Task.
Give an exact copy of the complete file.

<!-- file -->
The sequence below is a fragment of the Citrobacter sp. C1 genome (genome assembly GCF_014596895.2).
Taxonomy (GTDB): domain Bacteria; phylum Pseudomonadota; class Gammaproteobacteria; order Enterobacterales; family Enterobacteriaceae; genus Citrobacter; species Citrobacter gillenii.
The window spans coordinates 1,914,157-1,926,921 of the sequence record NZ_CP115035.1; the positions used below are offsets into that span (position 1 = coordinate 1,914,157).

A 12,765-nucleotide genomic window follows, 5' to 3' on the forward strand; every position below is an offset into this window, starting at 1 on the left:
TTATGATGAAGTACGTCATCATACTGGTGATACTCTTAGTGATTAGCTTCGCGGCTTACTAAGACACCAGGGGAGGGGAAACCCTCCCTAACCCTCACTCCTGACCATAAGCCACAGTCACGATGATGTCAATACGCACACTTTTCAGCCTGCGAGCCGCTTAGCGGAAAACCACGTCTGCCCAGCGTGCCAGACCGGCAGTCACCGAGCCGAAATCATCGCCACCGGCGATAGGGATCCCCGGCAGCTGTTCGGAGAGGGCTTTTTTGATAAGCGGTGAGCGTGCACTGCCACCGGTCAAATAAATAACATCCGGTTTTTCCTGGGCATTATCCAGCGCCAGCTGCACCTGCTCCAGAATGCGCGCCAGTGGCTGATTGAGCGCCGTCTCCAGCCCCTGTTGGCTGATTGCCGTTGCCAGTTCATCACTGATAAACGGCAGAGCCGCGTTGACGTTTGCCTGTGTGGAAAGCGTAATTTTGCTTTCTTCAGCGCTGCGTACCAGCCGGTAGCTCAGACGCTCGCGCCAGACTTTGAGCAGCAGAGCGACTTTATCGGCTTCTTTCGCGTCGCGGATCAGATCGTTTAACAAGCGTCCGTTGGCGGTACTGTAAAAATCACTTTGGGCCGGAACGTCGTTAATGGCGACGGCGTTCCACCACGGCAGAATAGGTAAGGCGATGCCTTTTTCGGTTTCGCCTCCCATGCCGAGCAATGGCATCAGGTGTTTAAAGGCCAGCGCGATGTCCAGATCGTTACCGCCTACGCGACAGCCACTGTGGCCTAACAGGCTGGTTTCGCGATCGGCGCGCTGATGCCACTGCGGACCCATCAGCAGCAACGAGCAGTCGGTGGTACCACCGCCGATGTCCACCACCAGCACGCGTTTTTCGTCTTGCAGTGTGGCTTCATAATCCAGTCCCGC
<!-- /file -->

The sequence below is a fragment of the Citrobacter sp. C1 genome (genome assembly GCF_014596895.2).
Taxonomy (GTDB): domain Bacteria; phylum Pseudomonadota; class Gammaproteobacteria; order Enterobacterales; family Enterobacteriaceae; genus Citrobacter; species Citrobacter gillenii.
The window spans coordinates 1,914,157-1,926,921 of the sequence record NZ_CP115035.1; the positions used below are offsets into that span (position 1 = coordinate 1,914,157).

A 12,765-nucleotide genomic window follows, 5' to 3' on the forward strand; every position below is an offset into this window, starting at 1 on the left:
TTATGATGAAGTACGTCATCATACTGGTGATACTCTTAGTGATTAGCTTCGCGGCTTACTAAGACACCAGGGGAGGGGAAACCCTCCCTAACCCTCACTCCTGACCATAAGCCACAGTCACGATGATGTCAATACGCACACTTTTCAGCCTGCGAGCCGCTTAGCGGAAAACCACGTCTGCCCAGCGTGCCAGACCGGCAGTCACCGAGCCGAAATCATCGCCACCGGCGATAGGGATCCCCGGCAGCTGTTCGGAGAGGGCTTTTTTGATAAGCGGTGAGCGTGCACTGCCACCGGTCAAATAAATAACATCCGGTTTTTCCTGGGCATTATCCAGCGCCAGCTGCACCTGCTCCAGAATGCGCGCCAGTGGCTGATTGAGCGCCGTCTCCAGCCCCTGTTGGCTGATTGCCGTTGCCAGTTCATCACTGATAAACGGCAGAGCCGCGTTGACGTTTGCCTGTGTGGAAAGCGTAATTTTGCTTTCTTCAGCGCTGCGTACCAGCCGGTAGCTCAGACGCTCGCGCCAGACTTTGAGCAGCAGAGCGACTTTATCGGCTTCTTTCGCGTCGCGGATCAGATCGTTTAACAAGCGTCCGTTGGCGGTACTGTAAAAATCACTTTGGGCCGGAACGTCGTTAATGGCGACGGCGTTCCACCACGGCAGAATAGGTAAGGCGATGCCTTTTTCGGTTTCGCCTCCCATGCCGAGCAATGGCATCAGGTGTTTAAAGGCCAGCGCGATGTCCAGATCGTTACCGCCTACGCGACAGCCACTGTGGCCTAACAGGCTGGTTTCGCGATCGGCGCGCTGATGCCACTGCGGACCCATCAGCAGCAACGAGCAGTCGGTGGTACCACCGCCGATGTCCACCACCAGCACGCGTTTTTCGTCTTGCAGTGTGGCTTCATAATCCAGTCCCGC